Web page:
Once a year, a child can ask the big guy in the red suit for anything at all. It's a rare opportunity - those who are asking know it, and so does Santa and his local helpers.
The white-bearded men are listening, and they have shared some of their most memorable requests.
There are the touching ones:
Santa Claus is visited by John Howiler, 3, Tuesday at the Eastwood Mall. John was at the mall with his parents, Hope and John Howiler of Niles. To view or purchase this photo and other items, visit cu.tribtoday.com
"The one that really stuck with me was last year at the Youngstown Symphony's Brunch with Santa," said Richard Mau of Austintown, who has had his beard for 31 years.
He recalled a little girl about 6 years old, nicely dressed, with her parents waiting in the background.
"I wish you would find a job for my daddy," she told Santa.
Kids aren't the only ones with Christmas wishes
Santa Claus is not just for kids, it turns out. Adults also submit their bids.
"People say, 'Where's the car I asked for?'" said Richard Mau. "I tell them I left it in the dealership lot."
"Sometimes they ask for money," he added. "I tell them to look on the side of the sleigh. It says, 'This vehicle carries no cash.'"
Adults have asked for large items, such as appliances.
Santa Richard Buffone tells them, "You realize I gotta carry this, you know."
There are other reasons adults stop to see Kringle.
"Single guys gotta send a picture to Mom," said mall Santa Richard Anderson, "maybe to let them know they're OK."
Anderson, of West Middlesex, said he's also been visited by the Red Hat Society, as well as two female fans in their seventies who have had their picture taken together with Santa annually for many years.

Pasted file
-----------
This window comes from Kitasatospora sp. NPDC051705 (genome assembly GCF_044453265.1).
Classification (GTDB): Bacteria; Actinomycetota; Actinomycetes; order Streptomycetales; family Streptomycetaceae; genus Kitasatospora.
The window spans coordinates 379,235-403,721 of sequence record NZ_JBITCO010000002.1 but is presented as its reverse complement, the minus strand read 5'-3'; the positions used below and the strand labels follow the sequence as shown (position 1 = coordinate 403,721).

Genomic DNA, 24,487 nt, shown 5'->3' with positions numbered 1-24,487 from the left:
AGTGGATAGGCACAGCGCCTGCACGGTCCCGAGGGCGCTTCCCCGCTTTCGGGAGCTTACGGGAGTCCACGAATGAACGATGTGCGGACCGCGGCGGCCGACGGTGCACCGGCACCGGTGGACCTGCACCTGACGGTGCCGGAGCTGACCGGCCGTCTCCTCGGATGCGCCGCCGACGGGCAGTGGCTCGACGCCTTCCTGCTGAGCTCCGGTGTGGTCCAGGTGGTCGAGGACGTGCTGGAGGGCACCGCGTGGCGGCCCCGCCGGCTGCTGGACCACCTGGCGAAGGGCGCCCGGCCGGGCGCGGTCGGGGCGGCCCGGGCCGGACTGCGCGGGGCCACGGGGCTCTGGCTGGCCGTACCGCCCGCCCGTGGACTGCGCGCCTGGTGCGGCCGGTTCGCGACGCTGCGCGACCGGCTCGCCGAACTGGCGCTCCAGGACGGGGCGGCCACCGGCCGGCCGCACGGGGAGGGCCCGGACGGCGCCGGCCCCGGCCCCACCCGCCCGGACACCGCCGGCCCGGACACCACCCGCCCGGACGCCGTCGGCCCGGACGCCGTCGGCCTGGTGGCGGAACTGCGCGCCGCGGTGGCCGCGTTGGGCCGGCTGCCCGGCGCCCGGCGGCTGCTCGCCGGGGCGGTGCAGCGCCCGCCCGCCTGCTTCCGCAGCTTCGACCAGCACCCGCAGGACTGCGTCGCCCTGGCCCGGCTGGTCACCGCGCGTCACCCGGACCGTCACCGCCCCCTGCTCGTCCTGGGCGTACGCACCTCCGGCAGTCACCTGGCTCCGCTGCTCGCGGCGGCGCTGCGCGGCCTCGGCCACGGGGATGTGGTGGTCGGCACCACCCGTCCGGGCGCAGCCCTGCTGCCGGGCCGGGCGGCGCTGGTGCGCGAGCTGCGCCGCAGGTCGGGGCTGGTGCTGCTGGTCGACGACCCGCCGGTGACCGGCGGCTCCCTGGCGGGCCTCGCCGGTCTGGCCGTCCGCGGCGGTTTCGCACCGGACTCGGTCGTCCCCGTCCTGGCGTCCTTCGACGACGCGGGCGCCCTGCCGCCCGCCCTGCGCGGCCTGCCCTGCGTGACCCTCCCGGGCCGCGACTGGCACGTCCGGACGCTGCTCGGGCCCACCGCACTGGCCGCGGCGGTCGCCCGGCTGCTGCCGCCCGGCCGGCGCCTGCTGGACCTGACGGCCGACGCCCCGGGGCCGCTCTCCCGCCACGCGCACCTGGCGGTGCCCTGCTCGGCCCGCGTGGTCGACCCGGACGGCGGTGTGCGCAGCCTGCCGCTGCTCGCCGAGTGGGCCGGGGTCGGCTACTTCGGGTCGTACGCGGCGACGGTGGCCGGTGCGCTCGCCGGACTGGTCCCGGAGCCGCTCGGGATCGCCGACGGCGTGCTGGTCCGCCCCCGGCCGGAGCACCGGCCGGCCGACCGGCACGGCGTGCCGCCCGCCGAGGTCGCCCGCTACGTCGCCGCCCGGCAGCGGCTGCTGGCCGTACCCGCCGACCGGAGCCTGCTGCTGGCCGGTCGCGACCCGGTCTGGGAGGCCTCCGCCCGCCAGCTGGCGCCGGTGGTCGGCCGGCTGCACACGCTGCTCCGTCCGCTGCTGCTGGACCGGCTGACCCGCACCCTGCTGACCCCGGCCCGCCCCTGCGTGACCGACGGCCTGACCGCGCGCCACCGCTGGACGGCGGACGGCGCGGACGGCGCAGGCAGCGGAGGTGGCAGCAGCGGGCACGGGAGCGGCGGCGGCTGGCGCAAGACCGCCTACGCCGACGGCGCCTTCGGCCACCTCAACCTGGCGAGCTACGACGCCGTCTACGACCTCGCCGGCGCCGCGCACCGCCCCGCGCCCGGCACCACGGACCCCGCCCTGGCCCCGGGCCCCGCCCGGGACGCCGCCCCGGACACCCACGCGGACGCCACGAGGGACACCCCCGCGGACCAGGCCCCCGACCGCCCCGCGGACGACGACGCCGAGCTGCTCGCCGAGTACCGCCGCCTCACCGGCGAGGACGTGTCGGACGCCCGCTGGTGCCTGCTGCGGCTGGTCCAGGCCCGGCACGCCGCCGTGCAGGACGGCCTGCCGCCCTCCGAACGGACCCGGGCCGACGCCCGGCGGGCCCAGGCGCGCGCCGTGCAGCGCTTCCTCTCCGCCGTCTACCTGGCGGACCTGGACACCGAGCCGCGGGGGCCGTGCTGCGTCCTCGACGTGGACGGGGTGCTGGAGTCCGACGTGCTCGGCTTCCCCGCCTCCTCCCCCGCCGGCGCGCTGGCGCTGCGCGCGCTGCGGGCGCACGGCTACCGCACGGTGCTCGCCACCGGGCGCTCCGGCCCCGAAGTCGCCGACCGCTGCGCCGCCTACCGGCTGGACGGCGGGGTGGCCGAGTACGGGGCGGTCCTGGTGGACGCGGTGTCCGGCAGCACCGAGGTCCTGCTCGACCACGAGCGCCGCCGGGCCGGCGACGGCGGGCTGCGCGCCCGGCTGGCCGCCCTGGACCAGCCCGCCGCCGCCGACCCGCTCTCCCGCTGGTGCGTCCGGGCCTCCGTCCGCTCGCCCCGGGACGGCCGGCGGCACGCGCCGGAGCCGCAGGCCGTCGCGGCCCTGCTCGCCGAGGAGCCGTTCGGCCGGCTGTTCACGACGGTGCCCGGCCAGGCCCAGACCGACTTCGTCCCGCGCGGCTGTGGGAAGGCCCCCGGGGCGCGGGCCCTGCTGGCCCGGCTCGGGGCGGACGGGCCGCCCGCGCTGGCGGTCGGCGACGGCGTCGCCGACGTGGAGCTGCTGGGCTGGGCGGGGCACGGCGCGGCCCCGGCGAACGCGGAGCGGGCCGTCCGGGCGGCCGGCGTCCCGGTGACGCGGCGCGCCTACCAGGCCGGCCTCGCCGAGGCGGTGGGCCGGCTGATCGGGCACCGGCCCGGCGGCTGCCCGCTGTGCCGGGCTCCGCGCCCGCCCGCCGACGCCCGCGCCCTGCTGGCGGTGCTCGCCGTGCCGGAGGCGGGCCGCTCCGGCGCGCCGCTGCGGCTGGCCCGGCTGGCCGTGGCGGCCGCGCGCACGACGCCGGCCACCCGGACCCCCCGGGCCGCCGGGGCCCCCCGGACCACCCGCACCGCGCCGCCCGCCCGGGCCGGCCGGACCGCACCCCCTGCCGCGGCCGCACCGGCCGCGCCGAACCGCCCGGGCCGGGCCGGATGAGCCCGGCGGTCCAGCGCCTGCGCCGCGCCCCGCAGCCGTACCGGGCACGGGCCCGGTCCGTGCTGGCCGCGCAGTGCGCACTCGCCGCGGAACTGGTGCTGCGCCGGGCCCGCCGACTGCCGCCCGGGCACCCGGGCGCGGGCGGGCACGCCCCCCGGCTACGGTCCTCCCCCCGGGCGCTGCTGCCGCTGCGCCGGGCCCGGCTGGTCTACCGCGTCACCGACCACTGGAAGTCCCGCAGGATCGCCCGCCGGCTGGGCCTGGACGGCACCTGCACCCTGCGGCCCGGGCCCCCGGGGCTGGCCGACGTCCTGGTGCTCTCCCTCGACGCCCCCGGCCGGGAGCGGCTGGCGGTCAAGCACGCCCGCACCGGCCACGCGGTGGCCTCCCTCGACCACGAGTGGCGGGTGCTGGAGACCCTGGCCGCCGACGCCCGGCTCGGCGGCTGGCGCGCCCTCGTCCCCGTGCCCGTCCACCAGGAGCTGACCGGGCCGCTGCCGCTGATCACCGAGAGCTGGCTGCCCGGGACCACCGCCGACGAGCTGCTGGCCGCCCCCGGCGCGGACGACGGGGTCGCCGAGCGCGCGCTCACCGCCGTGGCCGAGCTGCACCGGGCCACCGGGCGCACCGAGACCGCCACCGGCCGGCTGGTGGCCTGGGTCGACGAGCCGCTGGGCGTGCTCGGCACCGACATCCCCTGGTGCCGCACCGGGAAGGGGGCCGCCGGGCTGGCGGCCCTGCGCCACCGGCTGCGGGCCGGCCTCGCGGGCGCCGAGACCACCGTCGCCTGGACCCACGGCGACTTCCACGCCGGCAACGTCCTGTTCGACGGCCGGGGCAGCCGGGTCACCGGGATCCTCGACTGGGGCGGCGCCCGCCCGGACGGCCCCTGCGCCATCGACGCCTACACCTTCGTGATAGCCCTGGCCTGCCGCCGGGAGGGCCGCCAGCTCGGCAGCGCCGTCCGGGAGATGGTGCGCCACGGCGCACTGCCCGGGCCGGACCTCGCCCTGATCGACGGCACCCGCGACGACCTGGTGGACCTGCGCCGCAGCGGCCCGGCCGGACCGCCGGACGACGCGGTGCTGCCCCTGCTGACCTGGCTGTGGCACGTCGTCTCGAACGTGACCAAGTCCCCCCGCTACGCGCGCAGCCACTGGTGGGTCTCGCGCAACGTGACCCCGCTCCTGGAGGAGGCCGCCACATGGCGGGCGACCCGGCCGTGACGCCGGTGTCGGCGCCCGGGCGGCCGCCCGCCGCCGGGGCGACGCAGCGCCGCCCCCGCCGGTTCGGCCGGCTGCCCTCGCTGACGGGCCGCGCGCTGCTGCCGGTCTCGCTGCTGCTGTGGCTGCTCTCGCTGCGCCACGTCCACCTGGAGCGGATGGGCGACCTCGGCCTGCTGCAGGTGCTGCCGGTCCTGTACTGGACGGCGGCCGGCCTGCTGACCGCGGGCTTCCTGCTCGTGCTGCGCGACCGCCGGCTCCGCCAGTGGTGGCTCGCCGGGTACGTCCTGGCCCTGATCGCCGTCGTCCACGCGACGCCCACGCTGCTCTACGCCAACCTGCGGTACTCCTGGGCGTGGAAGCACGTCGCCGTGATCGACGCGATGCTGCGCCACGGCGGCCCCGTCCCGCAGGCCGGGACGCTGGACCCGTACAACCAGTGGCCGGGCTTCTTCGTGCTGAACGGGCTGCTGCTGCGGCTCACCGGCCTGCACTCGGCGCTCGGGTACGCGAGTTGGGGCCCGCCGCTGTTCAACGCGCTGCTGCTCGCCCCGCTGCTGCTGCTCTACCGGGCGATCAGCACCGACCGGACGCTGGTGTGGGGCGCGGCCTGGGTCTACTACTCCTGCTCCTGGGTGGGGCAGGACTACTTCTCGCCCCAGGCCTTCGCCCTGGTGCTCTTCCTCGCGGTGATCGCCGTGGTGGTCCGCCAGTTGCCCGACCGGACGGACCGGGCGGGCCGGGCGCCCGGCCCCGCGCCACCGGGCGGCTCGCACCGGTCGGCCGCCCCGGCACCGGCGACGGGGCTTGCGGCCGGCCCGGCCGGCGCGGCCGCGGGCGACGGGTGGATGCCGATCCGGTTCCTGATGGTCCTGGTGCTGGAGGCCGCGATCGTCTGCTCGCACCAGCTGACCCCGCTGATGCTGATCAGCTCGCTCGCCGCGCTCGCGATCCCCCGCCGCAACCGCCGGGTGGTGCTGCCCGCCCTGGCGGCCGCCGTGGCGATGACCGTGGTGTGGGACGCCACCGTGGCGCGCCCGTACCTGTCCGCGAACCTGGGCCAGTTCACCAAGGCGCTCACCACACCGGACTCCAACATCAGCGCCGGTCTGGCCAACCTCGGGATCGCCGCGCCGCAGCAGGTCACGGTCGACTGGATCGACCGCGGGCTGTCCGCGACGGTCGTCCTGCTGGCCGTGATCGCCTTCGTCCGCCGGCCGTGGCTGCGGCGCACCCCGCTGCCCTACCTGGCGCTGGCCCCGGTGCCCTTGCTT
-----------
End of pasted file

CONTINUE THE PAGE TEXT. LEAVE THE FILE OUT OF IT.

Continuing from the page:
Another lady asked for help for her mother, who was having trouble getting over the loss of another daughter.
And who's looking for love?
"Ladies come up and want a man, and the men will come up and want a car," Buffone said.
Anderson refuses to promise love delivered on a sleigh.
"I tell them to try eHarmony.com," he said.
"Is there anything else you'd like?" he asked her.
"No, that's all I want."
There are the tried and true ones:
"Except for the electronic things, you can go back over 12 years, and they ask for the same things," said Richard Buffone, who has been in the big chair at the mall for that long and also serves as Santa Claus for the Packard Band Christmas concert.
Mau and Buffone listed the same common requests - dolls and trains.
There are signs of the times:
"They want their dads home from Iraq, peace," Buffone said. "That's want Santa wants, too - peace in the world."
There are the quiet ones, staring in awe:
"You carry on a conversation with yourself with most of them," said Buffone, of Warren. He tells them he'll surprise them.
Ken Rader, also of Warren, said some kids don't want to get too close, and some of them cry.
"But there's some kids that just jump on your lap and run their jaws forever," he said. "I just love the expressions on their faces - that's what it's all about."
Then there are all the "doozies," as Rader calls them:
"I had a 2-year-old ask for a laptop computer one time," he said. "It just blew my mind."
Buffone had a child ask for Blitzen, the reindeer. "I've had kids ask to go with me on Christmas Eve," he said.
This year, Mau said he's hearing a lot of requests for S'mores makers.
Mau said a boy, about 8, recently asked for a compound bow so he could go hunting with his father. When Santa asked him what size and what pound pull, he was ready - about 35 pounds.
"He was looking to have a good relationship with his dad," Mau said.
Mau also witnesses milestones. He was playing Santa for a private party, and all the children were 4 and younger. When he first walked in, one of the children was screaming in fear, so he took off his hat, his coat and his bells, then sat on the floor and started playing with children's toys. The child calmed down.
Another little one, who had been crawling around the whole time, got up and walked 6 to 7 feet to get to Santa Claus, and Mau heard: "Look, she's walking!"
"Those were her first steps," he remembered.